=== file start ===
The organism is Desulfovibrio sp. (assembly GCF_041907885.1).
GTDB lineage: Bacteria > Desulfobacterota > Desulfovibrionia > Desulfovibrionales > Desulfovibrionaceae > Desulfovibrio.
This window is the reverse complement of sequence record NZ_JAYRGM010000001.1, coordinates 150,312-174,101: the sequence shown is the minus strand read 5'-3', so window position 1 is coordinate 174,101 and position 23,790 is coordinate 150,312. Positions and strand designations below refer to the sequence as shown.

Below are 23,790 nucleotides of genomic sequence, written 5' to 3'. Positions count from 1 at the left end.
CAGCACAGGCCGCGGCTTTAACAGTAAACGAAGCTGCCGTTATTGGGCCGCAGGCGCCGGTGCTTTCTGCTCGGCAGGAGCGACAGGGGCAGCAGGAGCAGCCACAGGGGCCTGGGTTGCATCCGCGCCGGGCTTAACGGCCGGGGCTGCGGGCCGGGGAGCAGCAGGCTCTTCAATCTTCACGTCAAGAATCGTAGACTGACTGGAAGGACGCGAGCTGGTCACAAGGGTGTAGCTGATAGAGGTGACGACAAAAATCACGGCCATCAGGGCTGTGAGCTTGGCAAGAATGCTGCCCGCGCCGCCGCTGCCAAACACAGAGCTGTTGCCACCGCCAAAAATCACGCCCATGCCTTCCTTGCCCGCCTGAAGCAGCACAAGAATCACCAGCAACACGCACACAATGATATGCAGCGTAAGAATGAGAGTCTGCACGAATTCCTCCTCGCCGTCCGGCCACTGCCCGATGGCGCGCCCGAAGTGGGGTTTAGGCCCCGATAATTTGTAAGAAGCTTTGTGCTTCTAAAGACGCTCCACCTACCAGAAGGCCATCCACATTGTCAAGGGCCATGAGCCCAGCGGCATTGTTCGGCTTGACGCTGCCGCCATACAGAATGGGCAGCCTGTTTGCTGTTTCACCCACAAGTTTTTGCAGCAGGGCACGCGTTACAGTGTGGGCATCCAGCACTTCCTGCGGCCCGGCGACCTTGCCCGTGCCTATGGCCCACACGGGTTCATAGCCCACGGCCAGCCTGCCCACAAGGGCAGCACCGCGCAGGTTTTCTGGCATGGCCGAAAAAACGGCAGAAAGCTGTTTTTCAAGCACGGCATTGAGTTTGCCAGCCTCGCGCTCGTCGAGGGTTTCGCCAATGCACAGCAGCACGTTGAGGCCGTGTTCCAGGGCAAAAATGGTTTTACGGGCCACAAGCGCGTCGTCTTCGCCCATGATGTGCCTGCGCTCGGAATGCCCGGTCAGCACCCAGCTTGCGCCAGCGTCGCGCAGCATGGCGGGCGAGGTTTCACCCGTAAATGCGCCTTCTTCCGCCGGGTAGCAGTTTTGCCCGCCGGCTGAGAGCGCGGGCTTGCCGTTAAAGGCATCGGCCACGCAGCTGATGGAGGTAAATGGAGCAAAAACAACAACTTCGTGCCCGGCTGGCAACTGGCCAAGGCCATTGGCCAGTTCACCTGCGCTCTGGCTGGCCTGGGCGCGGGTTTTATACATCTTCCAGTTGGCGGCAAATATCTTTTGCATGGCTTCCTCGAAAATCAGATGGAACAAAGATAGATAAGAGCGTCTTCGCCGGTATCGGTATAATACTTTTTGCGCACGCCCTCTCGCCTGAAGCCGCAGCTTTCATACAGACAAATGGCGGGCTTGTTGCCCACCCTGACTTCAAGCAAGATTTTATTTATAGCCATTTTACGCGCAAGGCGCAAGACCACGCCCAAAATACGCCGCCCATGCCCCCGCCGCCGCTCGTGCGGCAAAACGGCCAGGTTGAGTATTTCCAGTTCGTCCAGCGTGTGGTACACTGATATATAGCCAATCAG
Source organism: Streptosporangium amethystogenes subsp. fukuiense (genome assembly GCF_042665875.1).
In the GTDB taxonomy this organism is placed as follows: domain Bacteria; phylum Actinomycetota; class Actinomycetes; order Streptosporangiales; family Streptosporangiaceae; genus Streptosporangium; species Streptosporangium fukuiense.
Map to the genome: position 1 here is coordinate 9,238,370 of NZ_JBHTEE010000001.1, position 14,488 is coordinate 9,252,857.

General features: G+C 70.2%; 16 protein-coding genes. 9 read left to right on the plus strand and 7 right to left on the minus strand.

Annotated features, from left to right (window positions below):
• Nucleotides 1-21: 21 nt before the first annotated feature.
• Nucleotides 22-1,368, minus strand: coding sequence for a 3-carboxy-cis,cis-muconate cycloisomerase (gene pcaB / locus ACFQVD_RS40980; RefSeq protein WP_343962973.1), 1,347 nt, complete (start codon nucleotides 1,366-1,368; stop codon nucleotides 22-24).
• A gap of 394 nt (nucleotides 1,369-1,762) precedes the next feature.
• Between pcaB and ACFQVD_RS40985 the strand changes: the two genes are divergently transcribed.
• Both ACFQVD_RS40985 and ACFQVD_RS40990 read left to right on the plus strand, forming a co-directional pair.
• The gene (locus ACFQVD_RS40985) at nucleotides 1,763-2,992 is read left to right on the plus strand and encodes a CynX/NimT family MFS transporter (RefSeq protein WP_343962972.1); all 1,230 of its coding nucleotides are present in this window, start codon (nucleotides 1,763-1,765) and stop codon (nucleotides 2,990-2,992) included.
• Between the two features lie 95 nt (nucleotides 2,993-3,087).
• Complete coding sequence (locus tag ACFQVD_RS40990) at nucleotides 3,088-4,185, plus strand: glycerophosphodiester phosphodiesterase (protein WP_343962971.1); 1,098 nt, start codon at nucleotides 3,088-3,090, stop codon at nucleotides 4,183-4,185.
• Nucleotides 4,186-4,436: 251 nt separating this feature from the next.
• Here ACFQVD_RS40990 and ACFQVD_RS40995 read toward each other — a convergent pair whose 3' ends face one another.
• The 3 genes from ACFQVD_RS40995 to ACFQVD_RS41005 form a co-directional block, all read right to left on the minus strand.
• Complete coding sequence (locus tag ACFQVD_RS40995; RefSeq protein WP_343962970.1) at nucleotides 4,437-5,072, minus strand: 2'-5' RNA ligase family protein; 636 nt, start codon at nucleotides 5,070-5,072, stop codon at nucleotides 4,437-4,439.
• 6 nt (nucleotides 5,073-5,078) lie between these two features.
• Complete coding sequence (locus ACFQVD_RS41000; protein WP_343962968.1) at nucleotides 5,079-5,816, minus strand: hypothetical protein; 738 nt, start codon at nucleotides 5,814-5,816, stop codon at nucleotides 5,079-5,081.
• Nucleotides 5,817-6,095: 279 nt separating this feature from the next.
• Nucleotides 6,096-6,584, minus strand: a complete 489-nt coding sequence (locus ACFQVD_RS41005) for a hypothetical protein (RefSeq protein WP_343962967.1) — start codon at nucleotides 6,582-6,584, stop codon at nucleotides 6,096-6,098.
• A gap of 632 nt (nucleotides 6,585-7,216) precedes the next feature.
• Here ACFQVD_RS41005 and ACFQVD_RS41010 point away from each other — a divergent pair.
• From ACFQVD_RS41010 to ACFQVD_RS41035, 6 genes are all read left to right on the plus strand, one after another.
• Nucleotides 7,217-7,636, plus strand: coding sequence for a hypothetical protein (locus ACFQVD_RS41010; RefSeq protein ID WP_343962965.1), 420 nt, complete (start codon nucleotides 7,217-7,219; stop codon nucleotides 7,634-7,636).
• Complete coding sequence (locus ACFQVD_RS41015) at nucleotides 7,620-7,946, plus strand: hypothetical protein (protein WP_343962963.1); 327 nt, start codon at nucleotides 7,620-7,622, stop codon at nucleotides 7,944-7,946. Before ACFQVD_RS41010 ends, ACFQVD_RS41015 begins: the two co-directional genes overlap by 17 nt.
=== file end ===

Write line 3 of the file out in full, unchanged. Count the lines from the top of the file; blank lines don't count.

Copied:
This window is the reverse complement of sequence record NZ_JAYRGM010000001.1, coordinates 150,312-174,101: the sequence shown is the minus strand read 5'-3', so window position 1 is coordinate 174,101 and position 23,790 is coordinate 150,312. Positions and strand designations below refer to the sequence as shown.